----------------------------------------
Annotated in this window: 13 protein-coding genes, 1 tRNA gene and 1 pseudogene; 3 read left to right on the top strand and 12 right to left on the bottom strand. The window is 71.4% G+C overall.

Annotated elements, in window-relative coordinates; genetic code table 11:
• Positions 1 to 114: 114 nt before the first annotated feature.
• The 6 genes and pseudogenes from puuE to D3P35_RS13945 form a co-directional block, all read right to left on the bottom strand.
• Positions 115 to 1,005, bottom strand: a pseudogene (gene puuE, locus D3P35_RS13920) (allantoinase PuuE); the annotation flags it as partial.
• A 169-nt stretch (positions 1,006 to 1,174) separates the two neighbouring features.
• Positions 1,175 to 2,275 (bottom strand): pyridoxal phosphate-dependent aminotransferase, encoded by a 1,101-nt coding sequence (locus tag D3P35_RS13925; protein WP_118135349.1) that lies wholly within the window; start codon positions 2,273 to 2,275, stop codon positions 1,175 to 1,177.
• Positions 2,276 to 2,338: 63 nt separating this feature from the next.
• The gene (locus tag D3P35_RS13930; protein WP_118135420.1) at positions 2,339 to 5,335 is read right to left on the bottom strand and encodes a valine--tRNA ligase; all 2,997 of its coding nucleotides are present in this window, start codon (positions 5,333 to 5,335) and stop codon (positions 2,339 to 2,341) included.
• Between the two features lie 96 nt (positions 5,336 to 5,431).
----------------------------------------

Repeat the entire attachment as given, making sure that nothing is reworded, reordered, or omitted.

Annotated in this window: 13 protein-coding genes, 1 tRNA gene and 1 pseudogene; 3 read left to right on the top strand and 12 right to left on the bottom strand. The window is 71.4% G+C overall.

Annotated elements, in window-relative coordinates; genetic code table 11:
• Positions 1 to 114: 114 nt before the first annotated feature.
• The 6 genes and pseudogenes from puuE to D3P35_RS13945 form a co-directional block, all read right to left on the bottom strand.
• Positions 115 to 1,005, bottom strand: a pseudogene (gene puuE, locus D3P35_RS13920) (allantoinase PuuE); the annotation flags it as partial.
• A 169-nt stretch (positions 1,006 to 1,174) separates the two neighbouring features.
• Positions 1,175 to 2,275 (bottom strand): pyridoxal phosphate-dependent aminotransferase, encoded by a 1,101-nt coding sequence (locus tag D3P35_RS13925; protein WP_118135349.1) that lies wholly within the window; start codon positions 2,273 to 2,275, stop codon positions 1,175 to 1,177.
• Positions 2,276 to 2,338: 63 nt separating this feature from the next.
• The gene (locus tag D3P35_RS13930; protein WP_118135420.1) at positions 2,339 to 5,335 is read right to left on the bottom strand and encodes a valine--tRNA ligase; all 2,997 of its coding nucleotides are present in this window, start codon (positions 5,333 to 5,335) and stop codon (positions 2,339 to 2,341) included.
• Between the two features lie 96 nt (positions 5,336 to 5,431).